Paper No. 150-10
Presentation Time: 9:00 AM-6:30 PM
EVALUATING THE EFFICACY OF LIDAR-BASED LANDSLIDE HAZARD IDENTIFICATION IN ADDISON COUNTY, VERMONT
Following landfall of Tropical Storm Irene, numerous communities throughout Vermont and northeast were affected by mass wasting events. These events included extensive fluvial-derived bank erosion, gully headcut migration, debris flows and debris avalanches, rotational slides and landslides. The IPCC’s climate projections for the northeast suggest that annual mean precipitation and weather-related events are very likely to increase so there is considerable interest in developing techniques that help identify at-risk communities. Clift and Springston (2012) developed a GIS-based protocol - specific to Vermont - for identifying areas sensitive to mass wasting events. We translated this protocol into an ArcGIS toolbox that used a combination of 1.6 - 0.7 meter LIDAR to produce slope, roughness and topographic wetness index layers. The model combines these derivative products with distance to streams and various soil properties to produce continuous raster layers depicting the sensitivity to mass wasting.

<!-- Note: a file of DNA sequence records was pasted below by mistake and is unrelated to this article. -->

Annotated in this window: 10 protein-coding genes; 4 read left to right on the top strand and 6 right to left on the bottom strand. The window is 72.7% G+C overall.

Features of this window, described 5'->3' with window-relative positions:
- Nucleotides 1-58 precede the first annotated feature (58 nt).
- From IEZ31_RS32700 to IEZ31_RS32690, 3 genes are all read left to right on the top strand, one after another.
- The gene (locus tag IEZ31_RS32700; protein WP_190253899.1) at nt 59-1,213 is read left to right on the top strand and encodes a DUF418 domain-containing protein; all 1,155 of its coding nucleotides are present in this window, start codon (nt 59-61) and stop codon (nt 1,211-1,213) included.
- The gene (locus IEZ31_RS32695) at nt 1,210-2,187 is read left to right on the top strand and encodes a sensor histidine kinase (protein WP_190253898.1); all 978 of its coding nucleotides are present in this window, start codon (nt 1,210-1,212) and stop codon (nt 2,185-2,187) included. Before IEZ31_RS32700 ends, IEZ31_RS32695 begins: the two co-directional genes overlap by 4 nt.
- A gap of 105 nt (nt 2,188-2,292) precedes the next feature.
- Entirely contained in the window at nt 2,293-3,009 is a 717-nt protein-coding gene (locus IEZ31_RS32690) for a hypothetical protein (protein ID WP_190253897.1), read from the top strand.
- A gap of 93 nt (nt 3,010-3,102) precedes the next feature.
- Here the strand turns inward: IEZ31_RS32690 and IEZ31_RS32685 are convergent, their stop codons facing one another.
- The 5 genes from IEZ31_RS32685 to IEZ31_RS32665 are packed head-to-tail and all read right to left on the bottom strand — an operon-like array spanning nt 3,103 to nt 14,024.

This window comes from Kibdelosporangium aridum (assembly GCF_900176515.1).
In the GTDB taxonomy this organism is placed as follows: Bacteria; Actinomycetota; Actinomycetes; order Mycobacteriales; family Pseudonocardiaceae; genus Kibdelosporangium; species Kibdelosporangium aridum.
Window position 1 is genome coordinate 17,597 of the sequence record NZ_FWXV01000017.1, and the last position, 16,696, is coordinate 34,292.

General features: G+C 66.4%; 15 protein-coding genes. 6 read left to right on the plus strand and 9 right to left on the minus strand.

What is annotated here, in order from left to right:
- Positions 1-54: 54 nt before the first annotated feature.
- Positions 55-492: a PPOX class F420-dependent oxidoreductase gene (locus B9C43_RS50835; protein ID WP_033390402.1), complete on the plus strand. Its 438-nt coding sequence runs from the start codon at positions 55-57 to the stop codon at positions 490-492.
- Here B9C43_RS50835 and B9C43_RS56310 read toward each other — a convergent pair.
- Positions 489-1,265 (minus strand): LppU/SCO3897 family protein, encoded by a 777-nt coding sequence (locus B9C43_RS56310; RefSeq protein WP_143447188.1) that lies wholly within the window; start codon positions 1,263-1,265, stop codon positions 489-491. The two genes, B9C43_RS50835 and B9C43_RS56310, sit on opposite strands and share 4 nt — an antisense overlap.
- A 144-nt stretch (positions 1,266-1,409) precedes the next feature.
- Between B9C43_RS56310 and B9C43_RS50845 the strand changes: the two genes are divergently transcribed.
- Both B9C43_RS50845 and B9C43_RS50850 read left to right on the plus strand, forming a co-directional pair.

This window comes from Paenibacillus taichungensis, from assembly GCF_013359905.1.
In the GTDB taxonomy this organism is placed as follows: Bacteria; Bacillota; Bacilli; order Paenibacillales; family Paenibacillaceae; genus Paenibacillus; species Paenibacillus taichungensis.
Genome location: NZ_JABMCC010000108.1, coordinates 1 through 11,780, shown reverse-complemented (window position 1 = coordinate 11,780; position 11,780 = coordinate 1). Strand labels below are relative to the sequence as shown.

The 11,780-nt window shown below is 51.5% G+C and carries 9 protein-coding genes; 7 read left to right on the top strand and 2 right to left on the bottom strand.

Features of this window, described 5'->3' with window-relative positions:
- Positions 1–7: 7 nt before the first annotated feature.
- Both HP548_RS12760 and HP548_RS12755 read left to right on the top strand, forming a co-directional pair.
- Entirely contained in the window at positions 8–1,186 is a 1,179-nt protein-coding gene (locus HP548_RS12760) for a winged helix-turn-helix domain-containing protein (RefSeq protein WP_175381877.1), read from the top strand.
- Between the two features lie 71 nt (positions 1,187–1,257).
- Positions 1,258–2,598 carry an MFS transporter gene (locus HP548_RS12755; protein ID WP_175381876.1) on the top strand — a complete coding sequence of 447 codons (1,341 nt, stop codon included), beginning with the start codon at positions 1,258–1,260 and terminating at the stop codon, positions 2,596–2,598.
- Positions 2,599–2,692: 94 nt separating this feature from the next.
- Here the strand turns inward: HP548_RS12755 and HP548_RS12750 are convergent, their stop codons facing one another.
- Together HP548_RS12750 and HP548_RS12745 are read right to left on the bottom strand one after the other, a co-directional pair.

We used this model to create preliminary hazard maps, to digitize the location and extent of existing mass wasting features and prioritize windshield and walking surveys to both evaluate the efficacy of this approach and contribute to an emerging statewide landslide database. We also used frequency ratio analysis to evaluate the number of pixels classified as mass wasting pixels at each digitized polygon to the total number of pixels within each site polygon for each variable of interest. This allowed us to identify those regions most susceptible to slope instability and produce updated mass wasting hazard maps for the entire county.